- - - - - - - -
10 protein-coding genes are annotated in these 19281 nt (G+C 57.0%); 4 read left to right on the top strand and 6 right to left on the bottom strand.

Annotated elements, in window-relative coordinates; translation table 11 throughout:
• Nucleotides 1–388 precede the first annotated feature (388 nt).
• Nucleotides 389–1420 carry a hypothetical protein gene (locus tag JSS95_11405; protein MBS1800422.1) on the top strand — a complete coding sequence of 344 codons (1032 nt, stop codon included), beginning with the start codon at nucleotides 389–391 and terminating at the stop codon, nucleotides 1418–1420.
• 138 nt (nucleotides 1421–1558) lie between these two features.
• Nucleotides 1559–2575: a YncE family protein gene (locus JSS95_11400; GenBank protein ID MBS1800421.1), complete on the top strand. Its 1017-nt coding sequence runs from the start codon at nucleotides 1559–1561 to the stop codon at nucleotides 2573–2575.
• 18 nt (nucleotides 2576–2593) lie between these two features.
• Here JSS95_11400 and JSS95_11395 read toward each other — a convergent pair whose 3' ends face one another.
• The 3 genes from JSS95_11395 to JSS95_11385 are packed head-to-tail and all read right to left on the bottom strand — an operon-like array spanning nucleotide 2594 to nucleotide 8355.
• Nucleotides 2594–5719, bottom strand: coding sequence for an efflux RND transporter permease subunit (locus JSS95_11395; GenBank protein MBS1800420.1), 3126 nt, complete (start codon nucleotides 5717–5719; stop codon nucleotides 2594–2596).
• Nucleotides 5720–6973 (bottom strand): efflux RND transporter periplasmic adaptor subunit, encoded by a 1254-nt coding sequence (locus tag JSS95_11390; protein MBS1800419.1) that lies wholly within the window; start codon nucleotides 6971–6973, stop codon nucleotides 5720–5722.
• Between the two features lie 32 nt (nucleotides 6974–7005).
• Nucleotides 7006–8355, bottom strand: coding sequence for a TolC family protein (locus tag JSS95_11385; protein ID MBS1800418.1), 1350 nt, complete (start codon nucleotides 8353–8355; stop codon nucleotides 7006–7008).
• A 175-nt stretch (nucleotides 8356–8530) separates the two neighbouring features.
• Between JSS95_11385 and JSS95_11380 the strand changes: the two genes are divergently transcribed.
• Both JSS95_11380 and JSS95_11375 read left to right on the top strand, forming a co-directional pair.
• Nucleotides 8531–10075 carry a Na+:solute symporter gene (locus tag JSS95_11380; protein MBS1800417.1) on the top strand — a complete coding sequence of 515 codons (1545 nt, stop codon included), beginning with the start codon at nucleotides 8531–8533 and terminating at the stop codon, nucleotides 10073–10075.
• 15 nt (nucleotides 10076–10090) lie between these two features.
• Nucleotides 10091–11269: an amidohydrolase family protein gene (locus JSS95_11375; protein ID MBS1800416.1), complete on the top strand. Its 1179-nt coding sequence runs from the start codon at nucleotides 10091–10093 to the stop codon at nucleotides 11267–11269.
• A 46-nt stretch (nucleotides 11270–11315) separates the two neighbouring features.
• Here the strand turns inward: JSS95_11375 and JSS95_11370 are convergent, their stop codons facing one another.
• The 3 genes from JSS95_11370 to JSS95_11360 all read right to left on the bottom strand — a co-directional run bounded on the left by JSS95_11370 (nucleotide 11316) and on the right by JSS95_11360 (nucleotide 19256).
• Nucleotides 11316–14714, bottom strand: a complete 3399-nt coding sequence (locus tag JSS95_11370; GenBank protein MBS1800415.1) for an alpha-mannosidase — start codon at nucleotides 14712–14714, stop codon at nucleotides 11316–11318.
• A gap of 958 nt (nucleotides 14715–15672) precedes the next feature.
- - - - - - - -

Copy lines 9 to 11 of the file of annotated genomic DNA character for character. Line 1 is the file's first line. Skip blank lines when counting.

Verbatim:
• The 3 genes from JSS95_11395 to JSS95_11385 are packed head-to-tail and all read right to left on the bottom strand — an operon-like array spanning nucleotide 2594 to nucleotide 8355.
• Nucleotides 2594–5719, bottom strand: coding sequence for an efflux RND transporter permease subunit (locus JSS95_11395; GenBank protein MBS1800420.1), 3126 nt, complete (start codon nucleotides 5717–5719; stop codon nucleotides 2594–2596).
• Nucleotides 5720–6973 (bottom strand): efflux RND transporter periplasmic adaptor subunit, encoded by a 1254-nt coding sequence (locus tag JSS95_11390; protein MBS1800419.1) that lies wholly within the window; start codon nucleotides 6971–6973, stop codon nucleotides 5720–5722.